My hens and the soaring eagle above. How do they know?

Discussion in 'Chicken Behaviors and Egglaying' started by KrissyAnn, Mar 11, 2014.

  1. KrissyAnn

    KrissyAnn New Egg

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    Nov 7, 2013
    Hey all,
    I noticed this afternoon for the first time that my two adult hens kept eyeing off the sky above them and I started looking up wondering what it was they were looking at and I soon noticed either a hawk or an eagle soaring high above. How do you think they notice this even though the bird is flying so high up in the sky and so quietly? Is it that chickens naturally keep an eye to the sky for predators more than I have realized? I just found it very intriguing [​IMG].

    Thanks,
    Kristie.
     
    Last edited: Mar 11, 2014
  2. piggaboo

    piggaboo Out Of The Brooder

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    Mar 11, 2014
    Chickens have great eyesight in the day- mine are always watching the bald eagles and hawks flying above. But one of my hens must not have been watching very well... She was the smallest of my bunch, and I can only figure a predator bird got her. There were absolutely no signs of it being carried away by anything else.
     
  3. K-12 Chickens

    K-12 Chickens Chillin' With My Peeps

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    My chickens, particularly the roosters, notice any large bird flying over the yard, be it hawks or geese. Being a bird watcher, I use this to my advantage. [​IMG]
     
  4. donrae

    donrae Hopelessly Addicted Premium Member

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    Think about it this way....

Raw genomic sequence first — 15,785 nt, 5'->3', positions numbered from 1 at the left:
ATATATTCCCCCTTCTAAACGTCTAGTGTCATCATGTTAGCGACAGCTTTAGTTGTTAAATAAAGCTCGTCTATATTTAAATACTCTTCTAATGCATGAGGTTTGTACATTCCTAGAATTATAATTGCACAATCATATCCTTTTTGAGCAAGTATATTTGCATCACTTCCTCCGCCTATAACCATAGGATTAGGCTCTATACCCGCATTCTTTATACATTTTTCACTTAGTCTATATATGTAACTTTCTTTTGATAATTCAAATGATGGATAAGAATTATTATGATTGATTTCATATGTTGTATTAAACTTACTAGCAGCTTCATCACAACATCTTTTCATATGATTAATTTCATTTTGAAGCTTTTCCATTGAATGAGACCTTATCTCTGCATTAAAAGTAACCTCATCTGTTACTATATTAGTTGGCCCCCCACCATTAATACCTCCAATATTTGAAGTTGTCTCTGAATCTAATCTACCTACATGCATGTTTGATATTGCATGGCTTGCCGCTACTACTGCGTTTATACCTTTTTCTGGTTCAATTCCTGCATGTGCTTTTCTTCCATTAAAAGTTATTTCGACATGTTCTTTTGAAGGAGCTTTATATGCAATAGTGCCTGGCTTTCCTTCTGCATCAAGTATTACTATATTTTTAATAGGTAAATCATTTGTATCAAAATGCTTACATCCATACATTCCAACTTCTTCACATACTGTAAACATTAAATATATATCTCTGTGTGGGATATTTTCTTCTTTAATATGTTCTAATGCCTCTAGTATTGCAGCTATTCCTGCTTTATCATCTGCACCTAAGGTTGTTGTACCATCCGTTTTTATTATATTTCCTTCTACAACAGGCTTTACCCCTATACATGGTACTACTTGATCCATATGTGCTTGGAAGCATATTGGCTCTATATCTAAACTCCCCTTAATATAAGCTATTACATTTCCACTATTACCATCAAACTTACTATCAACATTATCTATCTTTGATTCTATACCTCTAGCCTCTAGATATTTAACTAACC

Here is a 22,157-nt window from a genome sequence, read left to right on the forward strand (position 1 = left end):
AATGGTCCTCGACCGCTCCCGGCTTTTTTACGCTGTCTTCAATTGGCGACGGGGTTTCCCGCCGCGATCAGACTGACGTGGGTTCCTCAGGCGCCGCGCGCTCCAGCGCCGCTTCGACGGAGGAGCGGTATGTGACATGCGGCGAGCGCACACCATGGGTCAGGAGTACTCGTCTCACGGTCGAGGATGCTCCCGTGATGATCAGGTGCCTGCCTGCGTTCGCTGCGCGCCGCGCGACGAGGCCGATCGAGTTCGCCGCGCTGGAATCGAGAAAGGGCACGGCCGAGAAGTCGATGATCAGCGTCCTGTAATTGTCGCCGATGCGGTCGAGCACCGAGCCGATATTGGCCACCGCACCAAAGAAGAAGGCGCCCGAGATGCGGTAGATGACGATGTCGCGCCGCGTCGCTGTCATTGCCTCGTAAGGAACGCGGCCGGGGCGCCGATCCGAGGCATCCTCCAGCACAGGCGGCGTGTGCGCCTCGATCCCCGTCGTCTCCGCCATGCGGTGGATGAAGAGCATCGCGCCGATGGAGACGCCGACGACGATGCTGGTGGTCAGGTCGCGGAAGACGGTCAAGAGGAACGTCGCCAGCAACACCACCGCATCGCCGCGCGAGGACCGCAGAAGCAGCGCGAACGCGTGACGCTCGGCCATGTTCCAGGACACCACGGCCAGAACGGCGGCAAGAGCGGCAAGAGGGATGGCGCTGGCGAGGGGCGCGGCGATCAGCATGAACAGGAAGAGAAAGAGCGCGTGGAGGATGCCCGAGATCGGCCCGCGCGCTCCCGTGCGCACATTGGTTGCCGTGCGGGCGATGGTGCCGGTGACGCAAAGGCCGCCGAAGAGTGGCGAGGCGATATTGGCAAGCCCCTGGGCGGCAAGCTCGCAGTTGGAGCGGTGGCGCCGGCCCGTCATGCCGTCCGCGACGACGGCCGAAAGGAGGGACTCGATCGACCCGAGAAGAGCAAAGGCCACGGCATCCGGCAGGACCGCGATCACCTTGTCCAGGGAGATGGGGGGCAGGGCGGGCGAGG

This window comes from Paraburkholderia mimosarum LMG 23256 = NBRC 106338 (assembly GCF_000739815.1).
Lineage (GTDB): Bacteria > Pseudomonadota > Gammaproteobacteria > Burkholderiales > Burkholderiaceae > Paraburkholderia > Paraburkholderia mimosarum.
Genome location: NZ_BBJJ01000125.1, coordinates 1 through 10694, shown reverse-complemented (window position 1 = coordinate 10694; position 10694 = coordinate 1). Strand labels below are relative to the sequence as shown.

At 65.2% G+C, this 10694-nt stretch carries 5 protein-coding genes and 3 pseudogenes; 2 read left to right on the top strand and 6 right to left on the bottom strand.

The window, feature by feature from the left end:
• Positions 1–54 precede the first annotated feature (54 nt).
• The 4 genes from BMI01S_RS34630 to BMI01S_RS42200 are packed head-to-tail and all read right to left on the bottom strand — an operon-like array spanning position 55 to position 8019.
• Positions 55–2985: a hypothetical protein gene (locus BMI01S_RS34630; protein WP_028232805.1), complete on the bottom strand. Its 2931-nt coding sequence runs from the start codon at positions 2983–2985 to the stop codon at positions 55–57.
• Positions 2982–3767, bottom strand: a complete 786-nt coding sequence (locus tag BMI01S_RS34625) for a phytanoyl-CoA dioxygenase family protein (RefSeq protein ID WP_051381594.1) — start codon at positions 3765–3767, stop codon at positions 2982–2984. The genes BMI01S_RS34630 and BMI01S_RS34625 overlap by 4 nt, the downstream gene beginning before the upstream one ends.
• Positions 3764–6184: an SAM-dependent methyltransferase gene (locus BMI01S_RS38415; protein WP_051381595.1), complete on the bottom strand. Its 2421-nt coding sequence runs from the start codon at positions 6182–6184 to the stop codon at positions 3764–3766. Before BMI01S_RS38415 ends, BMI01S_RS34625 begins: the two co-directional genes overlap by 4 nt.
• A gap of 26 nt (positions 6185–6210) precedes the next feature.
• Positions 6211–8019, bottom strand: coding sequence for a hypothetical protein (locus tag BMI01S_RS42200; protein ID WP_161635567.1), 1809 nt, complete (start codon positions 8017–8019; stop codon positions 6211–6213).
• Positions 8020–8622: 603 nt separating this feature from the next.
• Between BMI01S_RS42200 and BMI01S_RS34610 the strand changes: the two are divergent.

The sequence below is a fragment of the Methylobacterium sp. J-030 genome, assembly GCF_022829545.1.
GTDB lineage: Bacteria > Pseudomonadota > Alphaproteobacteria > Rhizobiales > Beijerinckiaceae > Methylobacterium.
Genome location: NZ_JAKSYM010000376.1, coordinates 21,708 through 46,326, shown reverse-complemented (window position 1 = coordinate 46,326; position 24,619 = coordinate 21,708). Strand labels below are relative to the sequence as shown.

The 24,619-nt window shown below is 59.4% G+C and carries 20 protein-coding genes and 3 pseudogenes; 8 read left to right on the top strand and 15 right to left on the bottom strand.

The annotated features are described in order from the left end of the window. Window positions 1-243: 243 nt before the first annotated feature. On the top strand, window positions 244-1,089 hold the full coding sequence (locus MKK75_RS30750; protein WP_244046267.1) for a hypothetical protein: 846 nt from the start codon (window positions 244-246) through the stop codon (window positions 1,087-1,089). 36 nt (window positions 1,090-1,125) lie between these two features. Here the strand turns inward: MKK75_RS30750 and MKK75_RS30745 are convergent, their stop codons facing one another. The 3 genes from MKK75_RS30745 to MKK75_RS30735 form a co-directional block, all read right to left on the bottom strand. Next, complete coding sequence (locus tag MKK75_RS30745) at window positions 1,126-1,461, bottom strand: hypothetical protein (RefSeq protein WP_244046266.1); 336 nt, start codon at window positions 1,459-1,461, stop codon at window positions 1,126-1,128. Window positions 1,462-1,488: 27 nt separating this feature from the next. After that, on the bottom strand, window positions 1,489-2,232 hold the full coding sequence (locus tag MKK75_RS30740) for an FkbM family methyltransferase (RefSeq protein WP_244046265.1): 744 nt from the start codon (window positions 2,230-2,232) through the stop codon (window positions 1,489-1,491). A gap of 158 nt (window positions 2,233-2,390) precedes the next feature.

Their lives literally depend on this awareness.


    there's lots of things you do every day that you're probably not aware of, simple as looking both ways before you cross a street. Same for the chickens. The ones that don't keep a good watch get culled from the gene pool.
     
  5. 3chickchicks

    3chickchicks Chillin' With My Peeps

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    I watched a documentary on chickens. They use one eye to look for food, the other to look for predators.
    Plus, chickens would not exist if they didn't develop a natural instinct to avoid something that looks like a hawk or an eagle. For evolution, the strain that survived and had offspring were more likely to be the ones that avoided such predators. What's interesting is I've seen mine get skittish because of a flock of birds. But one day they saw a hawk circling and their entire mood changed. They ran under cover, crouched down and got very quiet and still even though it was the first time they'd ever seen one. Another display of this inherited knowledge is mine can tell the difference between a vulcher and a hawk even though they've never been attacked by either. They'll ignore a vulcher circling but a hawk makes them very nervous.
    Some fears are genetically passed down. Similar to why we humans are often afraid of cockroaches, rats and vomiting because in order to survive, we had to avoid illness.
     
    Last edited: Mar 11, 2014

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